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I'm on latest debian testing with i3wm on two different laptops.

Linux mango 4.19.0-2-amd64 #1 SMP Debian 4.19.16-1

When I press LeftAlt + x I get "ø". And other special chars with other keys.

I want to disable it, as I assume it is what is stopping me from using Alt-x in emacs, which should be bound to "execute-extended-command" by default. But it only says "ø is undefined".

It does not seem to be the compose key though, as running:

setxkbmap -model pc105 -option compose:caps

Does not affect Alt-x's behavior. Where is this configured?


Update to clarify: I'm using uxterm and terminal emacs "-nw". I added XTerm.vt100.metaSendsEscape: true to .Xdefaults and .Xresources but it had no effect.

Here is the output of xkbcomp $DISPLAY - https://pastebin.com/BFnV4Zdz

  • No it is not the compose key: This key works very differently e.g. «compose» followed by o followed by /, to get ø. – ctrl-alt-delor Mar 9 at 10:38
  • Have you tried «super key» +x? «super key» is the one with a logo on it. – ctrl-alt-delor Mar 9 at 10:39
  • @ctrl-alt-delor I use the windows key as modifier for i3wm. Super+x locks my screen. – user640916 Mar 9 at 13:38
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That's curious; it's the Right Alt which is AltGr and should generate such characters, but no file under /usr/share/X11/xkb seems to map AltGr+x to ø.

I suspect that you're running emacs in a terminal emulator -- in which case you should let the terminal emulator map Alt to Esc instead; in xterm, you can do that with

*.vt100.metaSendsEscape: true

If you're not running emacs in a term emulator, then please post the whole output of xkbcomp $DISPLAY - somewhere and link it from your question.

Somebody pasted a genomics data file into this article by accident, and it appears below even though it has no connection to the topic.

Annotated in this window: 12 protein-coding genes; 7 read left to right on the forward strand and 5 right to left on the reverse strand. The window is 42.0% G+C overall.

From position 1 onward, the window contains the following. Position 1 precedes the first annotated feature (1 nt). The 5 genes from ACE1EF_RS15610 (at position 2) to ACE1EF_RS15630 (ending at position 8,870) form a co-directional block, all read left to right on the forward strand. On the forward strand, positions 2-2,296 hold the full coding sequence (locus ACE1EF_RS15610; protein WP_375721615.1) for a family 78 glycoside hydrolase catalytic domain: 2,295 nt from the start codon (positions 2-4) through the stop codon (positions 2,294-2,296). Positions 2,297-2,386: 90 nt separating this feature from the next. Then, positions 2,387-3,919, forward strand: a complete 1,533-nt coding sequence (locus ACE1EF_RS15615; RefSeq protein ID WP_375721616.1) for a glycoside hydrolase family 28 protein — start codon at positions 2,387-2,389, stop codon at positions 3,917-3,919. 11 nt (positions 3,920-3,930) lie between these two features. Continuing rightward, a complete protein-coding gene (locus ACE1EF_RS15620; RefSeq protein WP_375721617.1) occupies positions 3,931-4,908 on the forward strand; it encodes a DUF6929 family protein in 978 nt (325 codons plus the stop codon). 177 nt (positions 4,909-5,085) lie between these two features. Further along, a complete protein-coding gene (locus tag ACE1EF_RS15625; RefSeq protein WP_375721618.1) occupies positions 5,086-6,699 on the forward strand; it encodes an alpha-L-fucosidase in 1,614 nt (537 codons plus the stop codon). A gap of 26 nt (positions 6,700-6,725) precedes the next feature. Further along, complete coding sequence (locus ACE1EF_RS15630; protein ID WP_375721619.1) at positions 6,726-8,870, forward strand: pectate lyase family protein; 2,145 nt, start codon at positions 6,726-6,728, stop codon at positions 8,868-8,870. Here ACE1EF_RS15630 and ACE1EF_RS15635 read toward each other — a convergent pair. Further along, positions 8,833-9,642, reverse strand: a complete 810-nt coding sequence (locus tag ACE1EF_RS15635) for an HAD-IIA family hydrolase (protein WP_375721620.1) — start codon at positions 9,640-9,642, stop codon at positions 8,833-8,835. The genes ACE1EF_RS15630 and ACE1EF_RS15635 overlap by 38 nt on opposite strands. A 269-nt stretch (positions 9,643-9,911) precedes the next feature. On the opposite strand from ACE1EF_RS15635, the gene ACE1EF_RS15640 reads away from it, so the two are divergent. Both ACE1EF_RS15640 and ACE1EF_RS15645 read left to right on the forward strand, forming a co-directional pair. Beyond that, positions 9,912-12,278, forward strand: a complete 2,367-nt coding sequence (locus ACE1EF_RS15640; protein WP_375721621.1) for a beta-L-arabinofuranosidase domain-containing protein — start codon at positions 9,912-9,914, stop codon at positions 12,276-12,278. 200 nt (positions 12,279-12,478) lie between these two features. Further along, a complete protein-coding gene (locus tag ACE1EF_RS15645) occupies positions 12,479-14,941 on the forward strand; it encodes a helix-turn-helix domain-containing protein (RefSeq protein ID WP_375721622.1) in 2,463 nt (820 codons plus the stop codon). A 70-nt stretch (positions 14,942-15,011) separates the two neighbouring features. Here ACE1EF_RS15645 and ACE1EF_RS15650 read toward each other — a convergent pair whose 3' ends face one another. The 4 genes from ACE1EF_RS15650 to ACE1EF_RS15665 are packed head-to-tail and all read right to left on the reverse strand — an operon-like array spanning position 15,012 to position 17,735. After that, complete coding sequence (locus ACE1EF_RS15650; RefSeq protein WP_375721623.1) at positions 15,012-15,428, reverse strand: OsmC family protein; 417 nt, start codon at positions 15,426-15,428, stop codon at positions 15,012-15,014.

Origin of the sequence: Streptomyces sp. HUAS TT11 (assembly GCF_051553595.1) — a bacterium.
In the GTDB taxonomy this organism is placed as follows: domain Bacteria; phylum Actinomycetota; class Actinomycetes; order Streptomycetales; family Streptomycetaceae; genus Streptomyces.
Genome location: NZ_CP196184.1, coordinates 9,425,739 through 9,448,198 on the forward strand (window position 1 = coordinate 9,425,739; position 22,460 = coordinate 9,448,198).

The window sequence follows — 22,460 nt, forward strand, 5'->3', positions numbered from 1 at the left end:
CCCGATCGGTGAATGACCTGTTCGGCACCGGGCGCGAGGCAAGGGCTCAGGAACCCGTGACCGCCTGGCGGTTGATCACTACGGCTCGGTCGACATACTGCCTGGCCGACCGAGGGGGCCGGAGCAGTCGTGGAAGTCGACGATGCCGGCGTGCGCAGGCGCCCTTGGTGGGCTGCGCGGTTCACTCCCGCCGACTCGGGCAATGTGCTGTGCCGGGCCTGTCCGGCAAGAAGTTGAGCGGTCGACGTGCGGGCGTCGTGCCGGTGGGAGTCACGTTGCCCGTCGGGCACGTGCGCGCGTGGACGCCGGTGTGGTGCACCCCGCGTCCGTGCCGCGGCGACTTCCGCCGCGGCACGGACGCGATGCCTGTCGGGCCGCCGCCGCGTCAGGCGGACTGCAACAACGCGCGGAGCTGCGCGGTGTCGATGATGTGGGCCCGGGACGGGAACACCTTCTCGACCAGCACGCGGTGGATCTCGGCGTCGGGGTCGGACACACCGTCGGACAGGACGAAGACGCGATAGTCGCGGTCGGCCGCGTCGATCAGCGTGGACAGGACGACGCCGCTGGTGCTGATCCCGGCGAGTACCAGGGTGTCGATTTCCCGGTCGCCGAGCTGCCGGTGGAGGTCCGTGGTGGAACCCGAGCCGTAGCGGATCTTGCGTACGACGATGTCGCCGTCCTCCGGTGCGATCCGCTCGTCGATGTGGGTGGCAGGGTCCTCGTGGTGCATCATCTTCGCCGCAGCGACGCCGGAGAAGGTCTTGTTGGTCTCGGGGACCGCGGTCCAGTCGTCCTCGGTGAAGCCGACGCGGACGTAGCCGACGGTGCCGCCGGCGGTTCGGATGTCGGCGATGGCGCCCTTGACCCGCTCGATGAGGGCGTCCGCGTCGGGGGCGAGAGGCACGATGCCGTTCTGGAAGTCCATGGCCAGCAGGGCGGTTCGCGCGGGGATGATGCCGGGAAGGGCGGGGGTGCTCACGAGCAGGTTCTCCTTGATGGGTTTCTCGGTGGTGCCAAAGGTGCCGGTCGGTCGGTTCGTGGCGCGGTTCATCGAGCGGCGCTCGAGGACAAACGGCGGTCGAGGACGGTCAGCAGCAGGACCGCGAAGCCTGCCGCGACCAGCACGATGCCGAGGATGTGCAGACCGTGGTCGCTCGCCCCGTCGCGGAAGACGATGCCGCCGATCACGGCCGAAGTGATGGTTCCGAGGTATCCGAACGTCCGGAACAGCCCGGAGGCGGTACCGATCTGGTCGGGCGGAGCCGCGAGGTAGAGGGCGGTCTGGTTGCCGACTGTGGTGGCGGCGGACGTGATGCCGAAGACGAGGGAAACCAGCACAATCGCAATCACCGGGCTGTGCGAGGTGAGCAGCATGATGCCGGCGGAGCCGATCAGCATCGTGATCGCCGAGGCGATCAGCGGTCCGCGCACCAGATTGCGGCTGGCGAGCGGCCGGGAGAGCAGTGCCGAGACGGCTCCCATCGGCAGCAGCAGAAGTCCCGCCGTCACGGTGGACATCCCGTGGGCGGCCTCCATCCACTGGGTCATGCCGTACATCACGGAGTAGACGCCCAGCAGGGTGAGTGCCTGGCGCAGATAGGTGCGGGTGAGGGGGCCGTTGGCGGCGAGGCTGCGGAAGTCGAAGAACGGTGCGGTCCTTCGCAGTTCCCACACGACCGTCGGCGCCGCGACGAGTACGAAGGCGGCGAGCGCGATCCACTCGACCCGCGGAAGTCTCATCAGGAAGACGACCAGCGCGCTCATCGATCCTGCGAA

• Sorry, I should have added that myself. Yes, I run uxterm and emacs -nw but I get the ø also outside of emacs. I added the output to my question. Thank you :) – user640916 Mar 9 at 13:40
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    if it's uxterm, you should probably use UXTerm.vt100.... Try with uxterm -xrm '*.vt100.metaSendsEscape: true', and if it works, add that to ~/.Xresources. – mosvy Mar 9 at 13:45
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It might be built into the application (emacs itself, or a terminal if you're using "emacs -nw"). xterm does this, for instance (as documented originally in the eightBitInput resource, or later, in metaSendsEscape), and some other programs (such as st) copy it.

The feature was implemented in xterm in 2003:

modify handling of eightBitInput resource in UTF-8 mode to translate the value into UTF-8. Otherwise an illegal UTF-8 code is sent to the application (report by Bram Moolenaar).

  • When I run xterm instead of uxterm, alt+x indeed behaves differently. Like backspace – user640916 Mar 9 at 13:39

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